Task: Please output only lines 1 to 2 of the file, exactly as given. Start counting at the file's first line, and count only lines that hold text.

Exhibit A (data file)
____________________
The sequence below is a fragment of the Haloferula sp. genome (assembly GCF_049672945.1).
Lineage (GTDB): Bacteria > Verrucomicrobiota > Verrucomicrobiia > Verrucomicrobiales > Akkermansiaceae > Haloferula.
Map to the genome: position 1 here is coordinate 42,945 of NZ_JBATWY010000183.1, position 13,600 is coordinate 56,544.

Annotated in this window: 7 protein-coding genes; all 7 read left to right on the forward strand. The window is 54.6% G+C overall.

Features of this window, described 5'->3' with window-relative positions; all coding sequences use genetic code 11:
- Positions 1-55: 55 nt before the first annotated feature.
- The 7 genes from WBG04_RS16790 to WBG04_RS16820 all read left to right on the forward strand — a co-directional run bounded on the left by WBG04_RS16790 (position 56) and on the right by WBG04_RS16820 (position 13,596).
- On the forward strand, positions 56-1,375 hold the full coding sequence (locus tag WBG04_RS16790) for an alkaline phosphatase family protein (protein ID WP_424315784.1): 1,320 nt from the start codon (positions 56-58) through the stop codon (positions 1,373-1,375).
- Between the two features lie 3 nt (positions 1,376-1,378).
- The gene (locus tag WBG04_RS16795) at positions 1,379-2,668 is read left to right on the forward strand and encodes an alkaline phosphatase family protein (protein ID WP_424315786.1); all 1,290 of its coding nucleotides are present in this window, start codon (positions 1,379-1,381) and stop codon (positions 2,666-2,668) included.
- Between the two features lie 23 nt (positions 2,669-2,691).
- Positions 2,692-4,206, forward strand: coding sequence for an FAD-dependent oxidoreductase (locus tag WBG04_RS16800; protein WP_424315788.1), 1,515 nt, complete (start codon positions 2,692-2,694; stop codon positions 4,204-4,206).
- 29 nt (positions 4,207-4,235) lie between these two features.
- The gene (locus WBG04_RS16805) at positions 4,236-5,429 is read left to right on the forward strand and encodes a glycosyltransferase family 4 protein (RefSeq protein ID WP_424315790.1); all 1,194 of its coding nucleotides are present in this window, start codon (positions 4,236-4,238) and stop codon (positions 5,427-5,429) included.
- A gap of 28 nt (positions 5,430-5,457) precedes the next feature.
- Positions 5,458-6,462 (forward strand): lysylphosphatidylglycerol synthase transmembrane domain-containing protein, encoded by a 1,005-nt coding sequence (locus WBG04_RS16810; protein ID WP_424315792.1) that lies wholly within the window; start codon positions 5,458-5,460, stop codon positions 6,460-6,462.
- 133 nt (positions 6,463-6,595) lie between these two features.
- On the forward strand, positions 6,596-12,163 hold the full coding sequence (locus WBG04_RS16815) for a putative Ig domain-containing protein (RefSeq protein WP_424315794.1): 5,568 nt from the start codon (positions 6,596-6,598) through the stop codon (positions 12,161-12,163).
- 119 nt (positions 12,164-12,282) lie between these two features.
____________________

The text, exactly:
The sequence below is a fragment of the Haloferula sp. genome (assembly GCF_049672945.1).
Lineage (GTDB): Bacteria > Verrucomicrobiota > Verrucomicrobiia > Verrucomicrobiales > Akkermansiaceae > Haloferula.